3. If pseudonymised data is shared with a third party which has no access to the information to re-identify the individuals (which is kept confidentially by the disclosing party only), does the third party still need to treat the data as pseudonymised data if the data is effectively anonymised in the hands of this third party? Further, is the third party responsible for ensuring that the data is kept accurate and up to date when the third party does not have the information to identify the individuals without assistance from the disclosing party?
  4. What provisions need to be included in a DSA governing the sharing of pseudonymised data?

Conclusion

Whilst the Code is far from revolutionary and does not set out any guidance that deviates substantially from what has gone before, organisations should carefully review their data sharing practices against the Code and keep track of upcoming guidance and resources published by the ICO which relates to data sharing, as well as deadlines for enforcement.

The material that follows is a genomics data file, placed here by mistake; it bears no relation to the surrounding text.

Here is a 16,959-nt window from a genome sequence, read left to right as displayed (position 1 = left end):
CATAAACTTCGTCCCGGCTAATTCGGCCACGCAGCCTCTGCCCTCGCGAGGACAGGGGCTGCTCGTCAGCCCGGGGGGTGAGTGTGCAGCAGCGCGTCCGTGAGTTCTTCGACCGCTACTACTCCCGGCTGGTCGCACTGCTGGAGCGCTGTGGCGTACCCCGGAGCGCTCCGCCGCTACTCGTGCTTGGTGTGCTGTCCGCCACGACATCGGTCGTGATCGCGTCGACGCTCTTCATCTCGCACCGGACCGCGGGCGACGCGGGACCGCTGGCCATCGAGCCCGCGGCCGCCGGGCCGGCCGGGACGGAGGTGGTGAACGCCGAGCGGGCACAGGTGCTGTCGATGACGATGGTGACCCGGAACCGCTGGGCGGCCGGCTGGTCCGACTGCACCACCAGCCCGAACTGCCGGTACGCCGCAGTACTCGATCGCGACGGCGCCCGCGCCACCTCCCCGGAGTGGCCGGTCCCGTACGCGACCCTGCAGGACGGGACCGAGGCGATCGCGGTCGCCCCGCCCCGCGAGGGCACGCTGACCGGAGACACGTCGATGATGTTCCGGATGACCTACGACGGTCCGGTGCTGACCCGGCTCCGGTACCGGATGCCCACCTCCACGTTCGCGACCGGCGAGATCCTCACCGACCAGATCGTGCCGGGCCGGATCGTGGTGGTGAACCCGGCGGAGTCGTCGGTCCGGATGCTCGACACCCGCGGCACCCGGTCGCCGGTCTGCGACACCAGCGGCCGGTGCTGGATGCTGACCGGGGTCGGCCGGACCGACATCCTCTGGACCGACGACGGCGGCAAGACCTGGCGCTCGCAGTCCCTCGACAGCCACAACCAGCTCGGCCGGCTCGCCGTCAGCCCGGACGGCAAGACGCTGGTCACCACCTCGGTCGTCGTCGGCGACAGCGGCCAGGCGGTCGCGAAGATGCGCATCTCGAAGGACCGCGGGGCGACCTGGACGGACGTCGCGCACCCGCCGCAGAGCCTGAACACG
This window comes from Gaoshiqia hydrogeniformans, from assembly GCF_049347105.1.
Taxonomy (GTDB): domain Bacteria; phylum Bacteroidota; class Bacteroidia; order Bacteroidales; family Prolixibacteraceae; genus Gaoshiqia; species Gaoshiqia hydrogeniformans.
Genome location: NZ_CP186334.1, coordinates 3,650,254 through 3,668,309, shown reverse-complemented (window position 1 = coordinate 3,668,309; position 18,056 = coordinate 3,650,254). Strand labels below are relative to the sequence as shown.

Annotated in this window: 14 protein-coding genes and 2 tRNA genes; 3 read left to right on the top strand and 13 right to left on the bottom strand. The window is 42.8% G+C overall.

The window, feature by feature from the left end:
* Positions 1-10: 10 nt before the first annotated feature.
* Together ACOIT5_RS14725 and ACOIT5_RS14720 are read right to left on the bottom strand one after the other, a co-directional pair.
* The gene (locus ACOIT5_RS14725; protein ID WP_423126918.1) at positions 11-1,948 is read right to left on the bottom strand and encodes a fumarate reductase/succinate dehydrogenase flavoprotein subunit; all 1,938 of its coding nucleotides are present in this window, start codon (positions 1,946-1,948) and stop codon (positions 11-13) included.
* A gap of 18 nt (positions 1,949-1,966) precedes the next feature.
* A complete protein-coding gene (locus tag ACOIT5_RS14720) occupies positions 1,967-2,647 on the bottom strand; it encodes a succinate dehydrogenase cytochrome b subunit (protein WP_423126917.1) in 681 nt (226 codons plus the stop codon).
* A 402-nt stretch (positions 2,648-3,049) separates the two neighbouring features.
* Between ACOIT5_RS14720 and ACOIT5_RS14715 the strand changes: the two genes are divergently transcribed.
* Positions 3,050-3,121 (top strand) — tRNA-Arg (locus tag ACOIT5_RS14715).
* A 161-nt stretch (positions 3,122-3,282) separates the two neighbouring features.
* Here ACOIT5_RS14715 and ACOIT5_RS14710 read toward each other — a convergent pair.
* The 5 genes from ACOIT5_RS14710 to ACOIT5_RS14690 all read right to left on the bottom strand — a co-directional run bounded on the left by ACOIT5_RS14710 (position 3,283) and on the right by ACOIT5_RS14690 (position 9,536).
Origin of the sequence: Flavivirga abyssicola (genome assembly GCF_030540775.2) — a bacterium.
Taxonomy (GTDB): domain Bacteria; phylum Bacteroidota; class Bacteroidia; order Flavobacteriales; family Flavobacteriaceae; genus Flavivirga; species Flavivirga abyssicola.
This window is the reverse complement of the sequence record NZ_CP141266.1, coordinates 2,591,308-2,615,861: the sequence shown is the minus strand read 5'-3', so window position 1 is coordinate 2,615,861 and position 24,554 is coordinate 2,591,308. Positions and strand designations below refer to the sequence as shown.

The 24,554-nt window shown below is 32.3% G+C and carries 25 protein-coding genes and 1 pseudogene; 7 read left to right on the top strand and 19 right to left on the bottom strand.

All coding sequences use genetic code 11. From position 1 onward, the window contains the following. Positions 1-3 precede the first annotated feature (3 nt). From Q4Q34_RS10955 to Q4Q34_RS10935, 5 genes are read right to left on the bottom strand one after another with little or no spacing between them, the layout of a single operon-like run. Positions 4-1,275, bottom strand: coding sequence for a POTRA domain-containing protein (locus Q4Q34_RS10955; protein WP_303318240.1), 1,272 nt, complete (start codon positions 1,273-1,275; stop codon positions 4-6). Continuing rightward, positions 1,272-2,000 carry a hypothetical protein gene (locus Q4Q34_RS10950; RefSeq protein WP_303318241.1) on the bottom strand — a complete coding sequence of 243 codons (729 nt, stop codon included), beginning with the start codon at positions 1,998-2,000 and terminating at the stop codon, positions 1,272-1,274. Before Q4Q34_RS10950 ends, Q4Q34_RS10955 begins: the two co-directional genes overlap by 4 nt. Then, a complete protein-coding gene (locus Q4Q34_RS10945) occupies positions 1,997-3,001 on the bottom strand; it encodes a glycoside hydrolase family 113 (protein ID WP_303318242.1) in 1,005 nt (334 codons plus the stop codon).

Duc Tran
Duc Tran
Senior Associate, Data Protection and Privacy, London
+44 20 7466 2954

China – Cyber security and data protection April round up

The financial regulators have continued to increase their efforts to develop and protect financial data. The People’s Bank of China released new standards on enhancing the data capability of financial institutions. Further, several banks were penalized for violating data protection rules in relation to processing of personal information.

MIIT has maintained its focus on its push for data protection in mobile apps remain. In addition to drafting a dedicated regulation for data protection for mobile apps, the MIIT and its local branches have run continuous enforcement campaigns against data privacy violations made by mobile app operators.